Even if businesses dependent on physical locations step up their online activities, it’s difficult to see how shops and department stores will be able to weather the storm for a year of no tourism, and reduced footfall.  The reduction in international travel is bound to impact the high street and have a domino effect on many other businesses too, not just on those most obviously reliant on tourism like shops, hotels and airlines.

Although the Government has said that loans on favourable terms would be made available for business, this only delays rather than solves their problems. While there may be an upside for some businesses by moving online, this won’t be a solution for everyone. As was said in this BBC report, people don’t buy a new outfit to stay at home. The reality is that there will be reduced demand for many businesses.

My guess is that it’s unlikely society as we know it will emerge looking the way it now looks in a year’s time. The landscape will be very different from what it’s been before, unless the use of an app can enable a semblance of normal life to resume.

What should we do?

The bigger a business is, the less easy it will find it to change direction quickly and reinvent its entire business model. Smaller, well-managed businesses can be more nimble and able to adapt to the new environment.

I am fortunate in having spent the last 5 or 6 years turning the Azrights business into a virtual one. For example, see this blog where I discussed the business case for remote working.

Using remote working employees wasn’t plain sailing for Azrights partly due to the difficulty of finding team members who were suited to remote working and could manage themselves without being partially office based. It was also partly because remote working didn’t appeal to the younger team members we were employing at the time when we decided to go virtual. Being young they valued the social nature of work and many of them chose to leave rather than work remotely.

Managing a remote team now in the way most employers are having to do, when people had previously worked together in an office, will doubtless bring up its own challenges. One key issue is to make sure you provide plenty of opportunities for everyone to connect as a group regularly online and talk about what’s on their mind. You need to devote time to managing and motivating them.

I much prefer the arrangement we have put in place now whereby we don’t use employees, and instead rely on business owners or self-employed freelancers for our requirements. Their mindset and attitude is entrepreneurial so that avoids the need to spend time managing them.

And to crown it all, we moved into a spacious house in Hastings ten months ago, so the place is ideally suited to a home run business. My husband whose past career and business involved web development, office 365 and software development projects is a useful IT resource.

Silver lining

As with most negatives in life, there is a silver lining – some upsides to all this.

We have been conducting meetings online via Zoom for some time now, so haven’t been reliant on physical meetings that much anyway. Now we intend to use online events more because the capabilities of the technology developed by Zoom. It offers interesting solutions that make it possible to recreate live events. Who knows, we may see live events as almost archaic in a year’s time when life gets back to normal.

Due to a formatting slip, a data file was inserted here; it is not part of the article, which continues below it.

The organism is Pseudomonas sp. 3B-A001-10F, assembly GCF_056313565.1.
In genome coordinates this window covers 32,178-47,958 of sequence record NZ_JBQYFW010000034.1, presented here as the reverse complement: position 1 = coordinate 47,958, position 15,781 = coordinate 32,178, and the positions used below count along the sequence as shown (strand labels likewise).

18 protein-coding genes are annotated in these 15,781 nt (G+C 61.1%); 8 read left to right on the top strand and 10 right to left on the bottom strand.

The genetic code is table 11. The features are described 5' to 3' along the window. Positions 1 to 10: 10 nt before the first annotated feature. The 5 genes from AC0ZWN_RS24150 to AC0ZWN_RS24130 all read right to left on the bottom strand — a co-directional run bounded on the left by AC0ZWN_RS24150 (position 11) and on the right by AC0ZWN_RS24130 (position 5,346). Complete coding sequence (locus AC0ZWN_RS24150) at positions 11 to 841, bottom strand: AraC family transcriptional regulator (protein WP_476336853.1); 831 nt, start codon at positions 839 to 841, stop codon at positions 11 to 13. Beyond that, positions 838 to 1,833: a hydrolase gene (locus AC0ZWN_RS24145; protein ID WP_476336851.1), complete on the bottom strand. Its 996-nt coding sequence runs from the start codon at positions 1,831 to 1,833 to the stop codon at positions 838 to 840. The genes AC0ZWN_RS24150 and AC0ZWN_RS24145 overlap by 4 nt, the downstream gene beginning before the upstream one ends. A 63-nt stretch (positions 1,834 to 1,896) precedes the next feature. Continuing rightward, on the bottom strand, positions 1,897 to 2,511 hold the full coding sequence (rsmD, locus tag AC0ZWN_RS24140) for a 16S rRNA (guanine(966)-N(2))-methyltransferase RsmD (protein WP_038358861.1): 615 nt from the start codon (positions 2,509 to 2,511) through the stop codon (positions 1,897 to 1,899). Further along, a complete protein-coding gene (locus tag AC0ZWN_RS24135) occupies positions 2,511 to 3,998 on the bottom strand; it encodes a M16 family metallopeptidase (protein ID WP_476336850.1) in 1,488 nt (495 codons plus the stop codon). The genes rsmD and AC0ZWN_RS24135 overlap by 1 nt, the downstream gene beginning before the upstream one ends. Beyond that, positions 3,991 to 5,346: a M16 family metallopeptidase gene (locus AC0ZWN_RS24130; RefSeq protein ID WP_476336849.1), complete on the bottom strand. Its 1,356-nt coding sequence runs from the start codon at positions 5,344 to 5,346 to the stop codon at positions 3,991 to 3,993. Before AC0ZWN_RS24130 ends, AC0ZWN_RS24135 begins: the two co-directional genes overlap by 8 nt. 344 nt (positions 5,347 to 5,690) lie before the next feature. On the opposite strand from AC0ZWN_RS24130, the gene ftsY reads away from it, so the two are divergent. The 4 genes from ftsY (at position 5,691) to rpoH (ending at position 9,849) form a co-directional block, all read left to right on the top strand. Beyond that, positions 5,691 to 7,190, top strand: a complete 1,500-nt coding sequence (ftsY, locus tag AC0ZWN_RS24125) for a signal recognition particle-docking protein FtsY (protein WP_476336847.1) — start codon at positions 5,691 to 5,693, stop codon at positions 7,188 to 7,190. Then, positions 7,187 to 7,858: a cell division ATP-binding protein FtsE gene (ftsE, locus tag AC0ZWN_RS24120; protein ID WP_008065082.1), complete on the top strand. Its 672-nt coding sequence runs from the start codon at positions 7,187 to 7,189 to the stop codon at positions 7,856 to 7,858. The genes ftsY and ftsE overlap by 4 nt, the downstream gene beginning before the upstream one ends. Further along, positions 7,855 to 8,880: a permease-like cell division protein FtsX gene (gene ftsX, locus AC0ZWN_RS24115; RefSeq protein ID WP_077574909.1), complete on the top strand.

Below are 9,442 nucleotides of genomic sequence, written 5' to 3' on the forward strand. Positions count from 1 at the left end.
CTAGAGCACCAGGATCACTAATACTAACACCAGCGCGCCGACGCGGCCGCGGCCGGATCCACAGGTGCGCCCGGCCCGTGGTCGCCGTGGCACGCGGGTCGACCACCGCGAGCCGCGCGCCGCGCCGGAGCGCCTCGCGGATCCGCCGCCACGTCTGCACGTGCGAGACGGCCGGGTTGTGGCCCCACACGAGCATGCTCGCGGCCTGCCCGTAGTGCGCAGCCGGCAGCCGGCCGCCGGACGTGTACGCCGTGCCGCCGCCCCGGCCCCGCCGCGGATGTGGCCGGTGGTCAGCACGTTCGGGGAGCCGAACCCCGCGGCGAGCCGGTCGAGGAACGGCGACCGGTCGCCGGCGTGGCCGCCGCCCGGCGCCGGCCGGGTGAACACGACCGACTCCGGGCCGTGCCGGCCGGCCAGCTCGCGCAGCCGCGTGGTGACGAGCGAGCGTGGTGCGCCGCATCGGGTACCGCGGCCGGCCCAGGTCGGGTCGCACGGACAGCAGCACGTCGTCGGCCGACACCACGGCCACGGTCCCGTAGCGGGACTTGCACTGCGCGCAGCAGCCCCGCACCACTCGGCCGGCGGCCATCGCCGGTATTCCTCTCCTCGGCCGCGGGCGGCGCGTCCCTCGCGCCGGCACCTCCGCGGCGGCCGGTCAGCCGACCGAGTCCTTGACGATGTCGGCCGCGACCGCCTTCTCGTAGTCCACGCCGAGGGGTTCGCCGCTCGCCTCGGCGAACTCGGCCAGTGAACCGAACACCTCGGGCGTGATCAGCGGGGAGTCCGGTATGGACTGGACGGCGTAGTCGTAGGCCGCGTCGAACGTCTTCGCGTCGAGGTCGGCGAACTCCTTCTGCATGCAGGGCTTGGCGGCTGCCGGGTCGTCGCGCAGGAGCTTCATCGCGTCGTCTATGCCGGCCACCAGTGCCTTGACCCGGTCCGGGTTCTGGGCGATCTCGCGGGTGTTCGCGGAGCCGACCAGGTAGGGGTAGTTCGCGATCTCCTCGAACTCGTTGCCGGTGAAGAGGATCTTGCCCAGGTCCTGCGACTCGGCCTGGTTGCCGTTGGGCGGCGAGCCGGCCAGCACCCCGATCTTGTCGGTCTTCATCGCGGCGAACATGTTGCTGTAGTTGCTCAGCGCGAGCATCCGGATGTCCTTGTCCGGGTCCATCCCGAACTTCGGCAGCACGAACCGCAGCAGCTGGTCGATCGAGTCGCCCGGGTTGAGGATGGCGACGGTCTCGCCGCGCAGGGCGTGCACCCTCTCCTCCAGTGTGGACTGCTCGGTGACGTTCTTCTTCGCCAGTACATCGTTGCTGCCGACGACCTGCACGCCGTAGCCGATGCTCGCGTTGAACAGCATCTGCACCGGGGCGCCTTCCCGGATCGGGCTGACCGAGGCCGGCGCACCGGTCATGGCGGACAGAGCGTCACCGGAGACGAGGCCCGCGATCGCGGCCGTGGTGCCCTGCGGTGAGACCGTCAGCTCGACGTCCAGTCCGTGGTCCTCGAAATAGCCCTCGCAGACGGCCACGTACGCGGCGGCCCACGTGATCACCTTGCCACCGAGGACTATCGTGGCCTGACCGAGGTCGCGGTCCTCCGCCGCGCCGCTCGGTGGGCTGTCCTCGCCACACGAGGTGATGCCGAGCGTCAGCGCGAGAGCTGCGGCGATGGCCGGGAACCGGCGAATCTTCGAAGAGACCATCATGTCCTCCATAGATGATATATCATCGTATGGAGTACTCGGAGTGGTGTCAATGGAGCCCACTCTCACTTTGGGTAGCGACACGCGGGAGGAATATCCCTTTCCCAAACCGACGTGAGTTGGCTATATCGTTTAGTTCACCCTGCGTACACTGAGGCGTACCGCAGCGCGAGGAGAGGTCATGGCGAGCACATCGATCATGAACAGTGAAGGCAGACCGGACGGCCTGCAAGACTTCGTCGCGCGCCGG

Zoom provides “break out rooms” so that if there are a hundred people in the meeting, you can transport groups of 5 of them to a separate area to discuss something. At the end of the allotted time, they are automatically taken back into the main meeting. When I’ve experienced this type of event it was much more efficient than break out rooms at real events. In real life, it takes up so much time for people to move from room A to room B. They need to find the right room some go off to a different room and so on.  Using the Zoom technology makes it easy to put people into groups to have discussions on what they just learnt.

It’s possible to recreate what happens at live events in terms of replacing the networking benefits too. For example, you could pair people off in twos to network for 5-10 minutes at regular intervals during your event so people meet the others. They can exchange contact details just like they do now when they exchange business cards at events. After the event they could follow up for a deeper one to one conversation.

Networking is, after all, one of the true benefits of live events, the connections you make. Potentially you could meet even more people than you could meet at a real live event due to the efficiencies of technology.


Now that everything is slowing down, we can focus on community building both within society and also in our businesses to help address our consumers’ changing needs and concerns.

The space opened up in our diaries due to the enforced isolation and cancellation of events and trips provides time to think about the important stuff that is so often squeezed out by day-to-day demands.

While not every business is able to adapt in a short amount of time it’s worth focusing on the adjustments you can make to create a better business and brand longer term. This might be a good time to take care of the things you have not had time for in the last few years.

I would recommend doubling down to work on your business and brand.

Perhaps you didn’t give your brand the depth of thought it needed when you went through a branding exercise, or maybe you just need to fine tune it, and rethink your vision, mission and values. Now is the time to do it. Be the business and brand that handles this crisis the right way. Be the leader in your industry. People will remember how you handled your brand communication and marketing at this time. So, focus on the long-term future of your business now.